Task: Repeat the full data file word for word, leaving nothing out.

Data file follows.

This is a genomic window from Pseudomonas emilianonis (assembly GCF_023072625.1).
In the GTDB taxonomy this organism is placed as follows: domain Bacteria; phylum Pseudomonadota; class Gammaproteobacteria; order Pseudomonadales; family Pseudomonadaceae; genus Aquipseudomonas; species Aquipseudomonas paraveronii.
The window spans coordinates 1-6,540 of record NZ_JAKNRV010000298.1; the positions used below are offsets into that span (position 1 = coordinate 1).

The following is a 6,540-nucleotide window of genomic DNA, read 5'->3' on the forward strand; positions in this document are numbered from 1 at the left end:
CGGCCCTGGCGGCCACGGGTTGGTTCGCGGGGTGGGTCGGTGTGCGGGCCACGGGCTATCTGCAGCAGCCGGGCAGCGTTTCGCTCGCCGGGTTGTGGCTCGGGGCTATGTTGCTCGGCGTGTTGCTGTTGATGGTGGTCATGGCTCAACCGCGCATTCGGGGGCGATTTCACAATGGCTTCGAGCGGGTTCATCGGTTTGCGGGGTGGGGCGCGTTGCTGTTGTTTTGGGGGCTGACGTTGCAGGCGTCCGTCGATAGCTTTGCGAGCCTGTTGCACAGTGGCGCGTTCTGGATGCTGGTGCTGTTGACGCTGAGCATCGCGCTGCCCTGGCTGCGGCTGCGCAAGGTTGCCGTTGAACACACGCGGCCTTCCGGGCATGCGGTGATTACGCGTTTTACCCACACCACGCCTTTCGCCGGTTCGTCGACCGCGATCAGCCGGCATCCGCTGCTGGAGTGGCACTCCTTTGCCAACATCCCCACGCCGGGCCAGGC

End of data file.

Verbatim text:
This is a genomic window from Pseudomonas emilianonis (assembly GCF_023072625.1).
In the GTDB taxonomy this organism is placed as follows: domain Bacteria; phylum Pseudomonadota; class Gammaproteobacteria; order Pseudomonadales; family Pseudomonadaceae; genus Aquipseudomonas; species Aquipseudomonas paraveronii.
The window spans coordinates 1-6,540 of record NZ_JAKNRV010000298.1; the positions used below are offsets into that span (position 1 = coordinate 1).

The following is a 6,540-nucleotide window of genomic DNA, read 5'->3' on the forward strand; positions in this document are numbered from 1 at the left end:
CGGCCCTGGCGGCCACGGGTTGGTTCGCGGGGTGGGTCGGTGTGCGGGCCACGGGCTATCTGCAGCAGCCGGGCAGCGTTTCGCTCGCCGGGTTGTGGCTCGGGGCTATGTTGCTCGGCGTGTTGCTGTTGATGGTGGTCATGGCTCAACCGCGCATTCGGGGGCGATTTCACAATGGCTTCGAGCGGGTTCATCGGTTTGCGGGGTGGGGCGCGTTGCTGTTGTTTTGGGGGCTGACGTTGCAGGCGTCCGTCGATAGCTTTGCGAGCCTGTTGCACAGTGGCGCGTTCTGGATGCTGGTGCTGTTGACGCTGAGCATCGCGCTGCCCTGGCTGCGGCTGCGCAAGGTTGCCGTTGAACACACGCGGCCTTCCGGGCATGCGGTGATTACGCGTTTTACCCACACCACGCCTTTCGCCGGTTCGTCGACCGCGATCAGCCGGCATCCGCTGCTGGAGTGGCACTCCTTTGCCAACATCCCCACGCCGGGCCAGGC